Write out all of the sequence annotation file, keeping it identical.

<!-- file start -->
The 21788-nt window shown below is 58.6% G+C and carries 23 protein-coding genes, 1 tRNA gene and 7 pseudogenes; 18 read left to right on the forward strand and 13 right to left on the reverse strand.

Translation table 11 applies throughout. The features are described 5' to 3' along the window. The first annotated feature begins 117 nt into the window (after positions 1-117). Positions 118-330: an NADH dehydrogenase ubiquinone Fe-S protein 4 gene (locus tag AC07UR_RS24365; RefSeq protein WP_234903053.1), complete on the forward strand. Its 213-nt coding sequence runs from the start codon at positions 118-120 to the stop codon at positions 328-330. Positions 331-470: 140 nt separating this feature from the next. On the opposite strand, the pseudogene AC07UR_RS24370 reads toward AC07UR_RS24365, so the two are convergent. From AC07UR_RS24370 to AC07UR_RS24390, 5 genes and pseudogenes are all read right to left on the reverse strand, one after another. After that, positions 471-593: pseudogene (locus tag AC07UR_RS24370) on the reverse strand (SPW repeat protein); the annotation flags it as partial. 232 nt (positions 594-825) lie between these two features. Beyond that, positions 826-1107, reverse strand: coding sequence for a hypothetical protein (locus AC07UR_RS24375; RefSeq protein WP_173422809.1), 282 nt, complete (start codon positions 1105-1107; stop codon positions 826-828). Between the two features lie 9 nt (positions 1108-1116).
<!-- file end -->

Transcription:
The 21788-nt window shown below is 58.6% G+C and carries 23 protein-coding genes, 1 tRNA gene and 7 pseudogenes; 18 read left to right on the forward strand and 13 right to left on the reverse strand.

Translation table 11 applies throughout. The features are described 5' to 3' along the window. The first annotated feature begins 117 nt into the window (after positions 1-117). Positions 118-330: an NADH dehydrogenase ubiquinone Fe-S protein 4 gene (locus tag AC07UR_RS24365; RefSeq protein WP_234903053.1), complete on the forward strand. Its 213-nt coding sequence runs from the start codon at positions 118-120 to the stop codon at positions 328-330. Positions 331-470: 140 nt separating this feature from the next. On the opposite strand, the pseudogene AC07UR_RS24370 reads toward AC07UR_RS24365, so the two are convergent. From AC07UR_RS24370 to AC07UR_RS24390, 5 genes and pseudogenes are all read right to left on the reverse strand, one after another. After that, positions 471-593: pseudogene (locus tag AC07UR_RS24370) on the reverse strand (SPW repeat protein); the annotation flags it as partial. 232 nt (positions 594-825) lie between these two features. Beyond that, positions 826-1107, reverse strand: coding sequence for a hypothetical protein (locus AC07UR_RS24375; RefSeq protein WP_173422809.1), 282 nt, complete (start codon positions 1105-1107; stop codon positions 826-828). Between the two features lie 9 nt (positions 1108-1116).